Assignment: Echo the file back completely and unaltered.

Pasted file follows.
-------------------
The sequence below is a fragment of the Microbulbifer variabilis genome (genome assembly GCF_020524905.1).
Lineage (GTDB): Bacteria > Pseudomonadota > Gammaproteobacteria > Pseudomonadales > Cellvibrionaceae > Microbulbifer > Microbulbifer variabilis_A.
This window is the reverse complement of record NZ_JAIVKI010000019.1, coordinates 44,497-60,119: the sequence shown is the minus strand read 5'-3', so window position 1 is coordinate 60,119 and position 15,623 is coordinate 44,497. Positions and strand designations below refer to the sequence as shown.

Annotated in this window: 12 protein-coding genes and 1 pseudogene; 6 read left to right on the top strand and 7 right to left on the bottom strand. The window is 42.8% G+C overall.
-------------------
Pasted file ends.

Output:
The sequence below is a fragment of the Microbulbifer variabilis genome (genome assembly GCF_020524905.1).
Lineage (GTDB): Bacteria > Pseudomonadota > Gammaproteobacteria > Pseudomonadales > Cellvibrionaceae > Microbulbifer > Microbulbifer variabilis_A.
This window is the reverse complement of record NZ_JAIVKI010000019.1, coordinates 44,497-60,119: the sequence shown is the minus strand read 5'-3', so window position 1 is coordinate 60,119 and position 15,623 is coordinate 44,497. Positions and strand designations below refer to the sequence as shown.

Annotated in this window: 12 protein-coding genes and 1 pseudogene; 6 read left to right on the top strand and 7 right to left on the bottom strand. The window is 42.8% G+C overall.